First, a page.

In the past six years, more than 200 Learning Studies have been completed by the Center for Learning-study And School Partnership. These cases provided strong evidence that the Theory of Variation is a powerful tool for teachers to help students to learn. Such learning can be described at two levels: at the first level, students were helped to discern the object of learning, through the pattern of variation that the teachers consciously constructed to facilitate learning; at the second level, when students were made aware of the pattern of variation that was used and how it led to their learning, there is the possibility that students would have acquired a powerful tool to learn by themselves. In the past years, all our attention have been focused on the first level. In this symposium, we will draw on examples from the various Learning Studies to illustrate how different patterns of variation can produce the different functions: contrast, separation, generalization and fusion, which we considered to be fundamental to the learning of Level 1 described above. Some of the functions will be examined in more details, and then we would discuss how we could make better use of this knowledge to facilitate learning at both the first Level and at the second level. We would use evidence from our data to demonstrate that some students were able to discern how the pattern of variation used in class facilitated their own learning. We would also point the way to further research to facilitate learning at the second level to take place.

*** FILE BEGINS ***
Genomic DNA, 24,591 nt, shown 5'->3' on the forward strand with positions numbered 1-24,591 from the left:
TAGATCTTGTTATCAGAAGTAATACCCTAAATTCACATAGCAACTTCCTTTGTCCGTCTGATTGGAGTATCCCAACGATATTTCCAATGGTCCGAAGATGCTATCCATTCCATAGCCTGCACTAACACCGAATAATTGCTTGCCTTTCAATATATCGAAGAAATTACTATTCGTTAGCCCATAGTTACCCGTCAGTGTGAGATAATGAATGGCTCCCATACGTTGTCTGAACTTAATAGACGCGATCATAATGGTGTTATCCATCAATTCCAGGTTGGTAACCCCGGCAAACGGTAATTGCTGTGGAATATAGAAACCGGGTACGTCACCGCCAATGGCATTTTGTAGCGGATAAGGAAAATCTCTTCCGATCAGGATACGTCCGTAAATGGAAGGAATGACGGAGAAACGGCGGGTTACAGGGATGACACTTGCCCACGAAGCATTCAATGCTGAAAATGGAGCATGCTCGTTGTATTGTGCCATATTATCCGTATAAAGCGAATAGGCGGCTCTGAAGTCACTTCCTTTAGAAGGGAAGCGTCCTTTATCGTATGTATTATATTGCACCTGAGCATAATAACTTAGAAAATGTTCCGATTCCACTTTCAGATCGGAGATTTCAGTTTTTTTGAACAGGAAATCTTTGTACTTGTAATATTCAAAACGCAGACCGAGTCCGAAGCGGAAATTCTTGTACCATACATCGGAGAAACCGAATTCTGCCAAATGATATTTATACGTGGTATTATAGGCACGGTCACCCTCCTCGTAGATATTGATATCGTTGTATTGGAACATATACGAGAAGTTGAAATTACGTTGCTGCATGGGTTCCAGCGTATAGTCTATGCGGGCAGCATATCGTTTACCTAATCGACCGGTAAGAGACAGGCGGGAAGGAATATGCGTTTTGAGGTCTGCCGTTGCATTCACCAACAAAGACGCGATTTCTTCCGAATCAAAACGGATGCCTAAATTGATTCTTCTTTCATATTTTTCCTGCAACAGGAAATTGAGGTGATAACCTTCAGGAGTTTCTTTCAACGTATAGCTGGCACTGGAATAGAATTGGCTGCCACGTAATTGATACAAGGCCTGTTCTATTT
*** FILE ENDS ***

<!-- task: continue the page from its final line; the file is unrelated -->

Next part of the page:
|Publication status||Published - 2006|
CitationKo, P. Y., Lo-Fu, Y. W., Kwok, W. Y., Li, S., & Ng, P. H. (2006, December). Contributions of the theory of variation to "learning to learn". Symposium conducted at the EARLI Special Interest Group 9: Phenomenography and Variation Theory: Biennial Workshop, The University of Hong Kong, China.
- Teacher Education
- Theory and Practice of Teaching and Learning